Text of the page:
Encyclopedia of Shinto Kokugakuin University
 main menu
  »New EOS site



  »Guide to Usage

  »Contributors & Translators


  »Movies List

Home » 5. Rites and Festivals » Rituals in Daily Life
Shinzenkekkon (lit. "Marital Rites in the Presence of the Gods")
The term broadly includes all nuptial rites conducted "before a kami," but in common usage today refers to wedding ceremonies performed at shrines or wedding halls by Shinto priests (shinshoku). Already in the late sixteenth century, there was a conscious association between marital observances and the gods; both the Ise and Ogasawara schools of manners for the warrior class maintained set procedures for such rites, and these, in popularized form, came to influence the customs of the common people in the towns and cities. In his notebook (Sadatake no Zakki), the scholar Ise Sadatake (1717-1784) of the former school refers to the celebration as a form of worship honoring Izanagi no Mikoto and Izanami no Mikoto, although Shinto priests did not officiate in that age. The contemporary style of shinzen-kekkon first appeared in the Meiji Period, influenced by the Christian wedding ceremonies that were introduced to Japan during that age, but this type of marriage ceremony was still far from common and was perceived as something new in that day. These rites lacked uniformity; competing schools established different programs and ritual etiquette for the ceremony, and the principal deity (saijin) honored in them also often varied by tradition.
       The marriage of the then Crown Prince (later the Emperor Taishō) in 1900 prompted the spread of shinzen-kekkon style marriage ceremony. For that event, the Investigative Bureau of the Imperial Household System (Teishitsu seido chōsakyoku) set about researching and establishing a formal liturgy in August of 1899. That liturgy was codified in the April 1900 Imperial Household Marriage Edict and executed at the Crown Prince's wedding ceremony that May. On March 3, 1901, the Section for the Correct Practice of National Rituals of the Lay Support Association of the Grand Shrines of Ise (Jingūhōsaikai kokureishugyōbu) conducted a mock shinzen-kekkon ceremony at the Tokyo Grand Shrine (Tōkyō Daijingū, more commonly known as the Hibiya Grand Shrine) as a workshop on the liturgy of the Crown Prince's wedding rites. After undergoing further revision at that shrine, the emergent liturgy spread and became the norm. During that period, there was also another movement attempting to formalize the order of events in the rite, and as ceremonies were performed according to that order, that too began to spread. Some have also emphasized the role that the style of wedding ceremony being performed at the Izumo Shrine (Izumo-taisha) during the final years of the Edo period played in the formation of today's shinzen-kekkon, but its influence was limited to that region and does not have direct bearing on today's customs.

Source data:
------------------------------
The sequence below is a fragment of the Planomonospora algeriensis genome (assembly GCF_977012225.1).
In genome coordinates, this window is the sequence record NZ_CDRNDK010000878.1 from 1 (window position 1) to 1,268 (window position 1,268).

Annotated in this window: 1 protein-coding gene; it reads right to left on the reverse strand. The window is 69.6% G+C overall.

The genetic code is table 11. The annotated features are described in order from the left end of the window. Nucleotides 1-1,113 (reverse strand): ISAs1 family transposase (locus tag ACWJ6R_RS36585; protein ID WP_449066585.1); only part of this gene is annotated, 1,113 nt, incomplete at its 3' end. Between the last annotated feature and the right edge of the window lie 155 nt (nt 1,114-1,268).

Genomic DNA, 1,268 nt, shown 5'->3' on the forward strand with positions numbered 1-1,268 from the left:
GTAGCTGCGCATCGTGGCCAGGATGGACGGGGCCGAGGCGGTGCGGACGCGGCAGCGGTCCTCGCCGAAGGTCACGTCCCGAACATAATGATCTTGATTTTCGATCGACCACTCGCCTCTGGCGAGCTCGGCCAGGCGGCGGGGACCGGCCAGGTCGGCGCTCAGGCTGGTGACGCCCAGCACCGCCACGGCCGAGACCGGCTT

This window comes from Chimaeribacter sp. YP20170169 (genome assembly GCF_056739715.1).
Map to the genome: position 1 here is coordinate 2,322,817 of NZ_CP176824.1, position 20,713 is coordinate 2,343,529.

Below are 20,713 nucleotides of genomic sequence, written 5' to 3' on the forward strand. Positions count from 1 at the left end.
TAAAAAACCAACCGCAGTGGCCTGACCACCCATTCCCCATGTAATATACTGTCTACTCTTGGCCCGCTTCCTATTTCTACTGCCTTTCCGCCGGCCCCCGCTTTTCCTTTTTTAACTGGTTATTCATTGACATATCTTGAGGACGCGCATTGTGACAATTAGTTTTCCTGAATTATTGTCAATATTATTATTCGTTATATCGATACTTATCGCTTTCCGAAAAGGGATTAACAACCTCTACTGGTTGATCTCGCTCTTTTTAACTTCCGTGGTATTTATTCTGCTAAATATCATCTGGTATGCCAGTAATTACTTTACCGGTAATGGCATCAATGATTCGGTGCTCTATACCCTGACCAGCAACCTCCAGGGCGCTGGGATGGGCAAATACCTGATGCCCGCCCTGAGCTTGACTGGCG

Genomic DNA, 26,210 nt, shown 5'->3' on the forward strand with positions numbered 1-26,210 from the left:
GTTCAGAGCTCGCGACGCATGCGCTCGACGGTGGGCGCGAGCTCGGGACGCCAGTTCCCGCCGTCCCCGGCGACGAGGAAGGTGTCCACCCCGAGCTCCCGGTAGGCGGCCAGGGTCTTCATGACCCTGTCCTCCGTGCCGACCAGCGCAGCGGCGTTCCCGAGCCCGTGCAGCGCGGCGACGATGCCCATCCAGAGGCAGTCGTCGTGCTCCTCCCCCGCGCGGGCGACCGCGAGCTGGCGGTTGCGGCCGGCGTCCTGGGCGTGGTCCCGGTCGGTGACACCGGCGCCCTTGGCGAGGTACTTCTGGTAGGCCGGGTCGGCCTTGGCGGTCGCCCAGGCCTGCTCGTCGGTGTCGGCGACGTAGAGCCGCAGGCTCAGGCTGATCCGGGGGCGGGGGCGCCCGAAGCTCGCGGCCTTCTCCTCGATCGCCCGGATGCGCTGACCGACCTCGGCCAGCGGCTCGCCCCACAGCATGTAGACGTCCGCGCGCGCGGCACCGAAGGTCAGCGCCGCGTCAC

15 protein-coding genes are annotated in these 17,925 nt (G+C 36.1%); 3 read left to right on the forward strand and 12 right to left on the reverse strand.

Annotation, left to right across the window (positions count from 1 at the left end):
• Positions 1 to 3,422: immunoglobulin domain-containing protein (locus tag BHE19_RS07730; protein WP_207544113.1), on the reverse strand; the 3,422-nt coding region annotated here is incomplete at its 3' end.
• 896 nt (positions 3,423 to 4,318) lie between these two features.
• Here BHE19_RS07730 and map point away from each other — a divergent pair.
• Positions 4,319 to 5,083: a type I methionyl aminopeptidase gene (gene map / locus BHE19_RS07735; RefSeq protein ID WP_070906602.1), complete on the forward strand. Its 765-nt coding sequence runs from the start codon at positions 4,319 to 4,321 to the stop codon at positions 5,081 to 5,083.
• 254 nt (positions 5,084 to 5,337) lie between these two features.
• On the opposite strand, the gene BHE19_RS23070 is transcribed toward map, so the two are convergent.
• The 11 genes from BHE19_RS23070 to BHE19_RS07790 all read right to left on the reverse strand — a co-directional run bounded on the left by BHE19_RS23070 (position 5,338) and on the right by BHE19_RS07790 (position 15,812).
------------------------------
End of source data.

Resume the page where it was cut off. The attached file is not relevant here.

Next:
Whether the ceremony is performed at a shrine, at a wedding hall, or at home, it proceeds in the following order: (1) a purification rite; (2) a bow from the officiate; (3) the raising of food and sake as offerings to the deity; (4) a norito litany performed by the officiate and addressed to the gods; (5) the lowering of the now-blessed sake (miki) and the pouring of it for the bride and groom who drink it in one of two ritualized patterns (the first, known as sankon no gi, dictates that the first cup is drunk first by the groom then bride, the second cup by the bride then groom, and the third cup by the groom then bride; the second, the so-called san-san-ku-do or "three by three, nine times" ritual, dictates that the groom drinks the first cup in three sips, the bride drinks the second cup in three sips, and the groom drinks the third cup in three sips); if the couple exchanges rings, the exchange typically occurs thereafter; (6) the marriage partners read their marriage vows; (7) the performance of music; (8) an sacred offering of evergreen branches (tamagushi) from the officiate and the couple (and the matchmaker, if applicable) in turn; (9) the mutual pledge between families and their partaking of the sacred wine; (10) the lowering of food offerings; and (11) a bow from the priest to conclude the ceremony.

— Endō Jun
Marital Rites in the Presence of the Gods

Tokyo, 2005

©Fujii Hiroaki

Footage of a Shintō wedding ceremony. As part of the ceremony, an oharai is performed, norito are recited, bride and groom ritually share rice wine (sansankudo), and worship in front of the kami.

Saitama Prefecture, 2006

©Tan Kazunobu

"Establishment of a National Learning Institute for the Dissemination of Research on Shinto and Japanese Culture"
4-10-28 Higashi, Shibuya-ku, Tokyo, 150-8440, Japan
URL http://21coe.kokugakuin.ac.jp/
Copyright ©2002-2006 Kokugakuin University. All rights reserved.
Ver. 1.3